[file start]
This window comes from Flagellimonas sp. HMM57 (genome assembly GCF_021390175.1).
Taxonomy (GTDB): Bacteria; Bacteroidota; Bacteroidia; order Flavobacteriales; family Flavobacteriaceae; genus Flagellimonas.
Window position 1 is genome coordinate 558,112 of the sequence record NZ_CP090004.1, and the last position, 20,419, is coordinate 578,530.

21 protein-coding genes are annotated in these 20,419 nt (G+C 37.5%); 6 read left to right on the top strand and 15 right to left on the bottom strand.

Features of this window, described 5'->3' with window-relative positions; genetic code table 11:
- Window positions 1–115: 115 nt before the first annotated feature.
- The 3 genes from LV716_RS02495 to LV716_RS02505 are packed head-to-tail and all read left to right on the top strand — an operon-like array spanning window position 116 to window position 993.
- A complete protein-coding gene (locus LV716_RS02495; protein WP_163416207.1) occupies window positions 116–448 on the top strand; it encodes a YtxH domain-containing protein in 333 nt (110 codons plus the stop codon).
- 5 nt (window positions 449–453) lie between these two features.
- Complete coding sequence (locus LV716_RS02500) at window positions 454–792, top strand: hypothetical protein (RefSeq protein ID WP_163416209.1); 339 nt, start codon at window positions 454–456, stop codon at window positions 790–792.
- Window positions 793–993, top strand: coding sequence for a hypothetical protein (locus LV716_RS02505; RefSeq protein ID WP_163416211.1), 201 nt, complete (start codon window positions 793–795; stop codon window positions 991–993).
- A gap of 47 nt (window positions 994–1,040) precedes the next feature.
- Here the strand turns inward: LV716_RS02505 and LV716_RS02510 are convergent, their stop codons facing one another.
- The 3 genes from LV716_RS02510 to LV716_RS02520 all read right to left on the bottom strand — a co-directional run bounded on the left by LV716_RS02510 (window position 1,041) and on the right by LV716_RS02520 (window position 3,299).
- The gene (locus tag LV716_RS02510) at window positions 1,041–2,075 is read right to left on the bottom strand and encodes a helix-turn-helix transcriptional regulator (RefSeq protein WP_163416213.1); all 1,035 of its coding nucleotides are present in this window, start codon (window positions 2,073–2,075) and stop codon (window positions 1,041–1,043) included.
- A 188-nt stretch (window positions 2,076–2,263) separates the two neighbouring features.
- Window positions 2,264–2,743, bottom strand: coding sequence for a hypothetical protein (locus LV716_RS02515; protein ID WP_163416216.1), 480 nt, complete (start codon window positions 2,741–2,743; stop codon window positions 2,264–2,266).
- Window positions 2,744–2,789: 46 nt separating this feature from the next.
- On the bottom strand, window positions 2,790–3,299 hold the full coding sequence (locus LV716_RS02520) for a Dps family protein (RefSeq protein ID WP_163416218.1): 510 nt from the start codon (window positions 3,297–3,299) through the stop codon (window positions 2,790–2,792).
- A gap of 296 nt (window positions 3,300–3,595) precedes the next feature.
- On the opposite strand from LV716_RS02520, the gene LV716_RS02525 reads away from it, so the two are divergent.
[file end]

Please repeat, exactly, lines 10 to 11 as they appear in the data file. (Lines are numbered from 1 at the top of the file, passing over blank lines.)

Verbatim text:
- Complete coding sequence (locus LV716_RS02500) at window positions 454–792, top strand: hypothetical protein (RefSeq protein ID WP_163416209.1); 339 nt, start codon at window positions 454–456, stop codon at window positions 790–792.
- Window positions 793–993, top strand: coding sequence for a hypothetical protein (locus LV716_RS02505; RefSeq protein ID WP_163416211.1), 201 nt, complete (start codon window positions 793–795; stop codon window positions 991–993).